Concerns of a transatlantic trade war are growing after the US passed its $369billion (£307bn) program of green subsidies. Congress passed the program in August as part of Joe Biden’s Inflation Reduction Act (IRA).
Meanwhile, the EU is concerned that the subsidy programme in Washington will move investments away from the Continent which will impact car manufacturers.
Though the EU is planning its own set of subsidies in retaliation, the US seems unmoved and unlikely to change its mind.
Reports show that the EU is planning what may be billions in subsidies for its industries which are set to be hit by the US subsidy package which leaves the UK to be battered by both the US and EU.
As a result of leaving the EU, the UK is abandoned in between the two sides and trying to convince Washington to step down slightly which may see the UK negatively impacted by the US and the EU.
According to UK officials, Kemi Badenoch has been privately talking to the US to reduce its limitations on electric vehicle subsidies on Britain by giving exemptions.
Badenoch “raised this issue on many levels” with US Ambassador to Britain Jane Hartley, Secretary Raimondo, “and with members of the Biden administration and senior representatives of both parties”.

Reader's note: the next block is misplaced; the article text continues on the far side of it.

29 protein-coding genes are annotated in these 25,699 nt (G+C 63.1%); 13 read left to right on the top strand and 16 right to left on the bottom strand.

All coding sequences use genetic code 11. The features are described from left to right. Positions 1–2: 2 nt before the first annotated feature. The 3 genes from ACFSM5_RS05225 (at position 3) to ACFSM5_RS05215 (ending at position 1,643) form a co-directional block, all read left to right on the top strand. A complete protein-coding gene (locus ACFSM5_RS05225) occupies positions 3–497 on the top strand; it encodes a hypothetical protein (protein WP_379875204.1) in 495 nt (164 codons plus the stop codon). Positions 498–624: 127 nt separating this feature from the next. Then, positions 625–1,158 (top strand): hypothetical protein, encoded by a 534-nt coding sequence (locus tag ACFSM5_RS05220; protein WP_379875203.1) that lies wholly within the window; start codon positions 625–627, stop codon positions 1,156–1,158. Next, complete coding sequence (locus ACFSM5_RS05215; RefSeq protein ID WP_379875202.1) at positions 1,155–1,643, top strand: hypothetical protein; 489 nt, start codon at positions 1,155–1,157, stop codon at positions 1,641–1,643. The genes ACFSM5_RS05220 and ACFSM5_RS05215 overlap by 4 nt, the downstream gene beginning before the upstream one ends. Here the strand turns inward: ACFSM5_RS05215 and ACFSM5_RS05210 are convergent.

Sam Lowe, a partner at Flint Global and expert in UK and EU trade police told Politico: “It’s not in the UK’s interest for the US and EU to go down this route.
“Given the UK’s current economic position, it really can’t afford to engage in a subsidy war with both.”
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Following the difficult political and economic period of the Truss-era, Rishi Sunak’s Government is attempting to encourage markets and the British public by reducing fiscal spending.
Biden’s subsidy package spells worry for UK car manufacturers after the US is the second-largest importer of British vehicles following the EU.
Jaguar Land Rover and other producers have warned that the new US program poses “very serious challenges”.
The Society of Motor Manufacturers and Traders said that Biden’s package has “elements of concern that risk creating an uneven competitive environment, with UK-based manufacturers and supplies potentially penalised.”
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In a blow to Badenoch, a US-based representative of a major business group said: “The US is minimally focused on how any of their policies are going to impact the UK.”
He added that the UK and US are “very close allies” but that officials in the US “just don’t really view the UK as an interesting trade partner and market right now”.
However, the UK can breathe some sort of sigh of relief as the US continues discussions on how to implement its law and how it will impact trade allies.
According to the business figure, he said that this point may “alleviate a lot of the concerns coming out of the UK”.